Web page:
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HMO mortgage calculator

Compare HMO mortgage rates using our calculator (HMO stands for Houses of Multiple Occupation).

It provides you with an indication of the interest rate and monthly repayments, as well as listing product fees and benefits.

It does not provide a full mortgage illustration and is not a guarantee of the rate you can secure.

Our team of HMO mortgage specialists are on hand to help via live chat or phone during office hours, should you have any questions. You can submit an enquiry out of hours and we will get back to you.

Get started now - simply fill in the calculator to begin.

How to use the HMO mortgage calculator

To see live HMO mortgage rates, updated twice daily, put the following details into the calculator:

  • Borrowing type (remortgage, purchase, first time landlord – whether purchase or remortgage)
  • Property value
  • Loan amount (how much of the property value you want to borrow, up to a maximum of 85%)
  • Mortgage term in years
  • Repayment basis (Interest only: where you only pay the lender a fee, “interest”, for borrowing the money and not the lump sum you borrow, so you won’t own the property at the end of the term. Capital repayment: where you pay the interest and the lump sum borrowed, so you will own the property at the end of the term.

Calculate monthly costs

Property value required
Loan amount required
Please add mortage term in years
Please select Capital repayment or Interest only
YOUR PROPERTY MAY BE REPOSSESSED IF YOU DO NOT KEEP UP REPAYMENTS ON A MORTGAGE
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Frequently asked questions

Yes, you absolutely can. There are a large number of lenders offering mortgages for a House of Multiple Occupation.

Smaller properties with fewer bedrooms (4-6) typically attract lower mortgage interest rates than large HMOs with more than 6 bedrooms. A specialist mortgage broker can help you find a mortgage suited to the property you want to buy.

HMO mortgage interest rates are calculated based on the loan to value you need (the amount you want to borrow from the lender, versus the value of the property) and other risks associated with the lending.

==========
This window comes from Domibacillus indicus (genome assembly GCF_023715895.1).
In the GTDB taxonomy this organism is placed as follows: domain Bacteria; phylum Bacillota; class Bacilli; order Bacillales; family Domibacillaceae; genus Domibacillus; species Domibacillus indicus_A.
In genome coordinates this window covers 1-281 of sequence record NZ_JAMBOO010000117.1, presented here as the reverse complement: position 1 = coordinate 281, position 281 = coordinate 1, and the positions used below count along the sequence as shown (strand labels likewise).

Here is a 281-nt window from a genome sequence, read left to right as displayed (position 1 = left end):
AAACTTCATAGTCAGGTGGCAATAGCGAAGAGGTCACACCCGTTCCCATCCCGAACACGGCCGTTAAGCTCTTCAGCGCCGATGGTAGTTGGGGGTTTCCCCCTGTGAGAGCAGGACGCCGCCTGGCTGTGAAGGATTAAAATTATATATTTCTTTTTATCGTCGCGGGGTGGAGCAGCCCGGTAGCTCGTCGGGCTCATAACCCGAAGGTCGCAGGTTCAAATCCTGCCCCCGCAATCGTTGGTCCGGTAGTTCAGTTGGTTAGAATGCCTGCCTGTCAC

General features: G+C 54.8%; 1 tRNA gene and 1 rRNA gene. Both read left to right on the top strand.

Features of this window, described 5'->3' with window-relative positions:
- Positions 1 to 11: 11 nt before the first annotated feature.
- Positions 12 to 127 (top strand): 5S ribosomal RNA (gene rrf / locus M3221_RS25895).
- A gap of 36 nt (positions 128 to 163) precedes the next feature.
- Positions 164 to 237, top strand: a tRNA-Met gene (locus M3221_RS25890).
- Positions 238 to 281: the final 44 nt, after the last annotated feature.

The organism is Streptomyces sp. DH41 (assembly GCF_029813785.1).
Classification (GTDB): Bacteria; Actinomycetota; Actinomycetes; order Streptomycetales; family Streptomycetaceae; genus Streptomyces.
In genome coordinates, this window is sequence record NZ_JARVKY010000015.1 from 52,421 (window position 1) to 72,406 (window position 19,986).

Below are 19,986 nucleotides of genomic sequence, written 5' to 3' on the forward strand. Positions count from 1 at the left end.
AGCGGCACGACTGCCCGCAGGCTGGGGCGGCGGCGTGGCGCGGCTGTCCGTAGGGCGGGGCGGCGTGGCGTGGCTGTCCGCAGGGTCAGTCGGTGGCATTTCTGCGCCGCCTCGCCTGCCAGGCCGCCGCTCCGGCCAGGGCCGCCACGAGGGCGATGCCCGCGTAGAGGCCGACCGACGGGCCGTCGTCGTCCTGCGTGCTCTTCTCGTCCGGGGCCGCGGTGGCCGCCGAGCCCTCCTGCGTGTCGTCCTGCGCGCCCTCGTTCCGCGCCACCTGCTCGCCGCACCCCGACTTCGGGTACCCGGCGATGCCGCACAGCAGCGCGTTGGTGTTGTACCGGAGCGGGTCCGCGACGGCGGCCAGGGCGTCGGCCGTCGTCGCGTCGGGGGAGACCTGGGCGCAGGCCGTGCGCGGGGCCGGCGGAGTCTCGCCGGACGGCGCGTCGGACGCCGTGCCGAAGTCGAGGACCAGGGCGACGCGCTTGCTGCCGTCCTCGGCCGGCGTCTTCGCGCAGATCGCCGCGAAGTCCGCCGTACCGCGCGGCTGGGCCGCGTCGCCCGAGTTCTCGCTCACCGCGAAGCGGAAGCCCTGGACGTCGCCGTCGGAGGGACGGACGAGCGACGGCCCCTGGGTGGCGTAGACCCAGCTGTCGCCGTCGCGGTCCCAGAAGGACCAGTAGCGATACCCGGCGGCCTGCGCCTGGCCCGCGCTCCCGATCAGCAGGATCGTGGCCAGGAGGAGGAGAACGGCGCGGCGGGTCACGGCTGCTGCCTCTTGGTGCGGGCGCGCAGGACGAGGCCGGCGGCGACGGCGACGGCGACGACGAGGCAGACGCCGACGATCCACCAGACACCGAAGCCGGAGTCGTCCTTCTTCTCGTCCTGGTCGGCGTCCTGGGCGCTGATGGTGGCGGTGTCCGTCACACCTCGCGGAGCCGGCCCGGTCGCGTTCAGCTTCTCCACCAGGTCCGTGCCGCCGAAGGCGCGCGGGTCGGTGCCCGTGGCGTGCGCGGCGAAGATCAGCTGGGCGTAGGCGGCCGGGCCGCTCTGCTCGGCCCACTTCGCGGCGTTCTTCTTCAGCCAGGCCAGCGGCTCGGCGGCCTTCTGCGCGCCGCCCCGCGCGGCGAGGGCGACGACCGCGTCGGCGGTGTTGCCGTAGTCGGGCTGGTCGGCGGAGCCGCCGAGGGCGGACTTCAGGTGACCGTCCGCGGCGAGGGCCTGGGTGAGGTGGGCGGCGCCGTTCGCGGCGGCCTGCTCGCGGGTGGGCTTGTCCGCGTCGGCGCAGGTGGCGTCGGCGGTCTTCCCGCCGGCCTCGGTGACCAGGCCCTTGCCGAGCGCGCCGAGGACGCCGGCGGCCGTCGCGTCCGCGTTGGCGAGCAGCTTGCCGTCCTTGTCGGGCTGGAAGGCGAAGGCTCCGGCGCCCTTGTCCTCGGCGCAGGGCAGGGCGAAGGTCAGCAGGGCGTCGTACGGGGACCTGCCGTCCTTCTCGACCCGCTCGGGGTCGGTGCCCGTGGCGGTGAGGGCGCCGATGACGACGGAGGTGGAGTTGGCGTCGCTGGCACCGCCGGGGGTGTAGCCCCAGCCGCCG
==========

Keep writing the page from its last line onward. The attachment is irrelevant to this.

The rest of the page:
Small HMO properties - where an HMO is a property that could easily be resold as a residential house (if a lender had to repossess it), typically mortgage interest rates are lower, because the property carries less risk.

Large HMO properties - if you are investing in a large HMO property, which can only be used for this purpose (or would require work and possibly planning permission to change its use), then interest rates tend to be higher, because the ability to re-sell the property as easily is reduced.

You can currently borrow up to 80% of the value of the property you want to buy on an HMO mortgage.

This loan to value is available to both first time landlords (someone who owns their own home but no rental properties) and experienced landlords, but not to first time buyers (those people who have never owned a property before), where the maximum loan to value is 75% and so would need a 25% deposit.

The minimum deposit on an HMO mortgage is 20% of the property value, but, if you do not have this amount in cash, you may be able to raise a deposit from available equity in other property you own.

Yields on HMO (Houses of Multiple Occupation) property tend to be higher than standard buy to lets, because there are several rents coming in for one property, which when added together would typically generate a larger income than the rent you could charge to a single family unit occupying the same property.

Calculating the yield of your HMO property can be done in a number of ways, two of which are described below:

To calculate gross yield: Multiply monthly rental income x 12 months in the year = annual rental income. Divide the annual rental income by the property's purchase price. Multiply the number by 100 to get the gross rental yield as a percentage.

To calculate net yield: Multiply monthly rental income x 12 months in the year = annual rental income. Take away all costs associated with owning the property (e.g. mortgage, insurance, maintenance, letting agent fees, tax). Multiply the number by 100 to get the net rental yield as a percentage.

There are two ways a valuation on a HMO property can take place:

1) A 'desktop' valuation: This is where the lender will use information found online to establish the value of the property. This method can save time and money, compared to having a valuer visit the property.

2) An in-person valuation: If it is not possible to value a property from information online, or it does not form part of a lender's underwriting practices to do so, a valuer will instead have to visit the property to establish its value.

Typically, because HMO properties are more complex, an in-person valuation will be required.

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